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02 Jun

Root canal treatments explained

When our teeth erupt they have a living nerve inside them. This tooth nerve is what allows for blood, coming from very small vessels, to reach the inside of the tooth roots and gives important indication about the temperature of the food we eat or drink.

The tooth nerve is what allows awareness of a potential aggression being suffered that can be harmful for the tooth structure. Trauma, excessive biting pressure, extreme temperatures (such as ice cream or boiling tea & coffee) even sugary or acidic food can trigger a tooth nerve response. The tooth sensitivity we feel from such stimulus are more often then not a protective warning sign coming from the tooth nerve to make us stop what we are doing.

Sometimes, following an injury, the tooth root nerve dies and this can result in infection episodes, also called dental abscess.

Tooth decay, previous recent or old fillings, teeth that sustained a trauma can all result in a dead tooth nerve and the need for root canal treatment.

The main goal of a root canal treatment, also called endodontic treatment, is the removal of a damaged nerve from the inside of a tooth. It is a last resort procedure carried out to prevent infection or allow for the healing of infection (i.e. dental abscess) in order to make it possible to retain the damaged tooth on someone?s mouth. By preventing infection and tooth abscess, a root canal treatment will allow to re-establish its functions, including mastication, phonetics and aesthetics.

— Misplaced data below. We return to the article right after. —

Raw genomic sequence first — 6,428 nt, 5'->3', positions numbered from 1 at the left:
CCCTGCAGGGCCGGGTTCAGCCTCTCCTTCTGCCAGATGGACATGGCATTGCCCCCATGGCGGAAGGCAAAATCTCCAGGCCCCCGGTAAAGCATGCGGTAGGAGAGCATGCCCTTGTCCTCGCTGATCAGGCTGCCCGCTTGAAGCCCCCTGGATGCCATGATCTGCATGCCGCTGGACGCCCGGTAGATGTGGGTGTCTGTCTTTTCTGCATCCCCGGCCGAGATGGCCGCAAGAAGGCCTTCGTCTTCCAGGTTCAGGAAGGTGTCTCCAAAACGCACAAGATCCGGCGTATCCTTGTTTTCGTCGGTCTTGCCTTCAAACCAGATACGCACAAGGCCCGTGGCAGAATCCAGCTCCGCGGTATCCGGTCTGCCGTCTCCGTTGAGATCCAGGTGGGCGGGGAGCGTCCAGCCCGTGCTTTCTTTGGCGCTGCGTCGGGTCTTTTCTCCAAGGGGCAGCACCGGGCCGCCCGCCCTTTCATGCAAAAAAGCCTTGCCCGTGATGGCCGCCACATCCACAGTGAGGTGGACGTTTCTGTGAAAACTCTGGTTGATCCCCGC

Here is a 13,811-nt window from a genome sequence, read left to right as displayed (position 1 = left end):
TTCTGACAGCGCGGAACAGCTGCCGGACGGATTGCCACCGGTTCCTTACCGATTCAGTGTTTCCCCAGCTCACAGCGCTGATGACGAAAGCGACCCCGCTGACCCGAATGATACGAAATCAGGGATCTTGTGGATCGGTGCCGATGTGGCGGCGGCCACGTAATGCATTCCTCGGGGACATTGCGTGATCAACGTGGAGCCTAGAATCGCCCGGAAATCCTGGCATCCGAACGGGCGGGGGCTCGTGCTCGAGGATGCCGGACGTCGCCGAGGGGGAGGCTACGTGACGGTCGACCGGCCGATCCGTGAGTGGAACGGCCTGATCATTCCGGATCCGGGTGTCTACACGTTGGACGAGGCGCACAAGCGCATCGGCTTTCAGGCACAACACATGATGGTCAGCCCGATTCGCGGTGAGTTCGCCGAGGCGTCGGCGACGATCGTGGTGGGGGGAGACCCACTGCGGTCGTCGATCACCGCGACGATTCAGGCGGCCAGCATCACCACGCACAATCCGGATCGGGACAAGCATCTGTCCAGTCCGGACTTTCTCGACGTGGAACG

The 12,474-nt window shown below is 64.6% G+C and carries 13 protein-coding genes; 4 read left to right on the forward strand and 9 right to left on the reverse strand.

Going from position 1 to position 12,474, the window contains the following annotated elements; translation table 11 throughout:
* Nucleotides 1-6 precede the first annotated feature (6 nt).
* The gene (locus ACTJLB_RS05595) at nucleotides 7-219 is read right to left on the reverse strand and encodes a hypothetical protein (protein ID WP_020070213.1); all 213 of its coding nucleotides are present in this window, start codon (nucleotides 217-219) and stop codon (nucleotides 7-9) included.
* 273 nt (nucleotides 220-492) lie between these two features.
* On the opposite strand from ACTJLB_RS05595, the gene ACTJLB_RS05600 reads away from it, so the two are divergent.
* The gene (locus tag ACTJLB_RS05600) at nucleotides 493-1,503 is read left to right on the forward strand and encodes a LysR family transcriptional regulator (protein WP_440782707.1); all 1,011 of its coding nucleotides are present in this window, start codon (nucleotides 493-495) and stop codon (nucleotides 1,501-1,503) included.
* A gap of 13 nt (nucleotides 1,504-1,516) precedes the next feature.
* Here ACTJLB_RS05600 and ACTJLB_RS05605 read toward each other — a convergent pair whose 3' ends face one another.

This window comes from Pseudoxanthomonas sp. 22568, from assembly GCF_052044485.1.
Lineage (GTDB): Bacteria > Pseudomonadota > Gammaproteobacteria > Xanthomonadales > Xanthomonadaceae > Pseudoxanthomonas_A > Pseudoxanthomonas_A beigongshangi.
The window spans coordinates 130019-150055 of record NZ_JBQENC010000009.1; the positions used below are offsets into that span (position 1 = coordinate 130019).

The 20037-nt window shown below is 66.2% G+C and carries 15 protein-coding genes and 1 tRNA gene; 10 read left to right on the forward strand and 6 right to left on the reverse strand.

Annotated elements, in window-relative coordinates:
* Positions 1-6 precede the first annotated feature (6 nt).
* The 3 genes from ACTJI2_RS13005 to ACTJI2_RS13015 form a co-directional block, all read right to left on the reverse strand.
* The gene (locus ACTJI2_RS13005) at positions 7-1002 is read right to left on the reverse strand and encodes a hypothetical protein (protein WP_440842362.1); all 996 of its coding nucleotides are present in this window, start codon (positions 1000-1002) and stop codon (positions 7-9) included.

But how long will a root treated tooth last? Root treated teeth are weaker than teeth without a previous root canal treatment.

The root canal treatment per se will implicate tooth structure loss to access the nerve. We will explain the process more in detail: root canal treatment involves drilling the tooth at its coronal portion (part of the tooth visible and outside the gum) for a access and to permit an adequate disinfection of the root canals and the subsequent filling with an inert material. Unfortunately this procedure also makes the root treated tooth more brittle and vulnerable to fracture. Thus, it is highly recommended to protect from any further damage, the treated tooth with a crown.

In order to give back the tooth integrity again, this tooth crown can then be made of a very resistant material at a dental Laboratory and should be placed as soon as the root canal treatment is completed.

Nowadays we can achieve the best aesthetic results, making the new tooth mimics naturally with the rest of the teeth.